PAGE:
Encouraging a relationship to blossom when one party is a parasitic irritant doesn’t sound like the ideal start to longterm bliss does it?
But it can be. Just ask a Tahitian black pearl!
Take one perfectly happy black-lipped oyster, annoy the heck out of it by inserting a foreign object into its heart, add a dash of mantle to spice things up and, oddly enough, you’ve a match made in heaven. Soak in a ridiculously coloured turquoise lagoon rimmed with palms beneath a cobalt blue sky and romance flourishes. Progeny produced from such an unlikely courtship are highly prized across the globe both for their beauty and status. Tahitian black pearls, despite their name, are rarely black, their luxuriant lustre ranging in shades from ebony through to charcoal, often tinged with emerald or aubergine hues.
The world’s second largest atoll proves to be the perfect locale for saucy seduction of the gemstone variety. Though it’s also a pretty sexy locale if you’ve a more conventional romance on your mind.
Rangiora in the Tuamotos archipelago of French Polynesia barely rises above sea level. Were it not for the ubiquitous coconut palms that pepper the horizon, it’s possible to sail on by without even being aware of its existence. Our Captain is onto it though, navigating through the narrow entrance to drop anchor inside the vast reef-strewn lagoon near the village of Avatoru. Once a volcanic crater long since sunk into the Pacific Ocean leaving a necklace of teeny atolls clinging to caldera remains, Rangiroa is defined by her water rather than her landmass. Sultry and salt laden beneath an Equatorial sun, lagoon life meanders along at a pretty laid-back pace.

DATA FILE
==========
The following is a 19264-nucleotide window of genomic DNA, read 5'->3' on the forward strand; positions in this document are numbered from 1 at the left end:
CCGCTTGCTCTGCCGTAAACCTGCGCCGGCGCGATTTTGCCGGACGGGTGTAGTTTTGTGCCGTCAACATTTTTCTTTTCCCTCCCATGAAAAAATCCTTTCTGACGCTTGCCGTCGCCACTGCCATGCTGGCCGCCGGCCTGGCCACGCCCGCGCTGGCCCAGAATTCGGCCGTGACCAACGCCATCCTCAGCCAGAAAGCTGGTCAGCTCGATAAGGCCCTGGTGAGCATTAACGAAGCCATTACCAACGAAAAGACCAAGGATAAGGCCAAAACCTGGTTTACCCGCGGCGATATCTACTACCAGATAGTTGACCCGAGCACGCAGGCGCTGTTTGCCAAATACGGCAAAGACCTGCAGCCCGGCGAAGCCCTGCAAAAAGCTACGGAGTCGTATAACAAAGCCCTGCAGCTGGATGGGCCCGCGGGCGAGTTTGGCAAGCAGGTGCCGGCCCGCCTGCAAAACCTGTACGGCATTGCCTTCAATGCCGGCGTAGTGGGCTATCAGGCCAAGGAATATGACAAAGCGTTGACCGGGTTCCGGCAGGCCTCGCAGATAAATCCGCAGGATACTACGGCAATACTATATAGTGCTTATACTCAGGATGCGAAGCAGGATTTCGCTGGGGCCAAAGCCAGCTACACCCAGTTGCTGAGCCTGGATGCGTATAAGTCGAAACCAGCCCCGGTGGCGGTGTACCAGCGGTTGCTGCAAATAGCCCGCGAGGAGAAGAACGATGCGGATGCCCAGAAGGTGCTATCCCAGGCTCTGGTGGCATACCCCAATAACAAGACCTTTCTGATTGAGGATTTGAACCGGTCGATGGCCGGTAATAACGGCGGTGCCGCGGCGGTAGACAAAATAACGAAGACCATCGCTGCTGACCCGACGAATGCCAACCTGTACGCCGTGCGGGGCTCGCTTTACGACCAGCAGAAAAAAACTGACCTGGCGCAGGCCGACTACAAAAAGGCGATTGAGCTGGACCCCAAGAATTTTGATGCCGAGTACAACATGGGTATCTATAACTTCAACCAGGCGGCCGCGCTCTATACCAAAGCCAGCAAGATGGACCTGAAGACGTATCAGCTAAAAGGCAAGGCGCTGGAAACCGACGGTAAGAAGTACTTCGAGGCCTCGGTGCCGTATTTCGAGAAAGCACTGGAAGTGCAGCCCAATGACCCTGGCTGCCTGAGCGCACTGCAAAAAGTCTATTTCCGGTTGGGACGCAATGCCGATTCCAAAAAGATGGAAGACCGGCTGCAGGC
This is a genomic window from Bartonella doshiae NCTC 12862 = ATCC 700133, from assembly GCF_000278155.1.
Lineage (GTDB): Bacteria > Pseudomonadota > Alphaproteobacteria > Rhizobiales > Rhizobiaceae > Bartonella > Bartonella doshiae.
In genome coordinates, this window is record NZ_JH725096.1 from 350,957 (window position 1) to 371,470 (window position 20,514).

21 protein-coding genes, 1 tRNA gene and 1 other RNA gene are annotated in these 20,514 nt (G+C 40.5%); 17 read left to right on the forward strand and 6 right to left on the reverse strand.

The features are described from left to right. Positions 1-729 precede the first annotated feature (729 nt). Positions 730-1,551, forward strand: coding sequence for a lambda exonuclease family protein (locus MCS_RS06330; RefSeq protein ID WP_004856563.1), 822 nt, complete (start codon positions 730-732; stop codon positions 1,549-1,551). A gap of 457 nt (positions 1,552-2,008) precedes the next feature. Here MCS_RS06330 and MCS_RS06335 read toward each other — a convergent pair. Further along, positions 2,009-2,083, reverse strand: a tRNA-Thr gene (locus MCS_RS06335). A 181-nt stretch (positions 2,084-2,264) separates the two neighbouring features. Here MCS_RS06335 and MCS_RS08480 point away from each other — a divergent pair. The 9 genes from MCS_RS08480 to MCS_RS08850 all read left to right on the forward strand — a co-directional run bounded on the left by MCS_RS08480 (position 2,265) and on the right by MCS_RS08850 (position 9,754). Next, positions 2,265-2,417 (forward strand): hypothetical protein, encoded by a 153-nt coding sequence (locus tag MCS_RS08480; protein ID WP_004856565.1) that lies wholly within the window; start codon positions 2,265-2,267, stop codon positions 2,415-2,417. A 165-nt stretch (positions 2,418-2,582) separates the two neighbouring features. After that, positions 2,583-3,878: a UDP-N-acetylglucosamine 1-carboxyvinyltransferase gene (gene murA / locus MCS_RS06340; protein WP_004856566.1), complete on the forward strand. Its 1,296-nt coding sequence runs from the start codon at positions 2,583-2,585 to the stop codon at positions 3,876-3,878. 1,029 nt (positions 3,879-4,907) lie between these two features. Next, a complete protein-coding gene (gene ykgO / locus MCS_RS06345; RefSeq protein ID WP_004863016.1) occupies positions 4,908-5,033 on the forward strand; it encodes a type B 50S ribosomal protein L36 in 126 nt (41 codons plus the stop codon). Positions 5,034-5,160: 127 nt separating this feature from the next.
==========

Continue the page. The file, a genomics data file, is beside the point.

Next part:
Cruising on passenger-carrying freighter Aranui 3
Though there is an airstrip with connections to Tahiti to the south, I’ve taken a more leisurely route, arriving onboard the passenger-carrying cargo ship Aranui 3. With accommodation for around 100 passengers, Aranui 3’s main purpose is to pick up and drop off cargo and supplies to the remote Marquesas Islands further north. An essential link for residents and business operators in far-flung islands, every three weeks she departs on a 14 day voyage from Tahiti. Our layover at Rangiroa is the penultimate stop before returning reluctantly to the bright lights of Papeete. Scooting ashore in the ships tender, we make the most of this dreamy atoll that looks to be straight out of a Paul Gauguin painting. The opportunity to purchase Tahitian black pearls direct from the farm is one of the attractions, though for me, I’m keen to stretch my legs and comb the windward beach for flotsam and jetsam washed ashore from who knows where.
Avatoru seems to dance to its own balmy tune of breakers crashing on the fringing outer reef, the trade winds creating a swishing of palm fronds as they brush each other. Gorgeous dark-tressed women in colourful frocks get around on bicycles or scooters while school children kick a soccer ball around a parched field of finely smashed coral. The air is permeated with a mix of salt and sweet smelling tiare flowers, a type of aromatic gardenia so prolific it’s become the national symbol of Tahiti. Cruising yachts bobbing in the emerald lagoon and a handful of thatched-roofed overwater bungalows for tourists are the only apparent evidence that the outside world exists.
Pearls and tourism are the only real industries that sustain the 2000 or so Rangiroans, so the welcome mat is dusted off and spruced up each time Aranui 3 visits. But Tahitians are renowned for the warmth of their hospitality, exemplified by the saying: Come, be welcome. Come to my house. Come share my meal. Who can forget the mutinous crew of the Bounty who went to such extreme lengths to return to Tahitian waters? Having tasted Tahiti’s enticing charms first hand, I can hardly blame them. I too have been seduced by Tahiti and can’t wait to return.
Fiona Harper travel writer was a guest of Aranui 3 and Tahiti Tourisme
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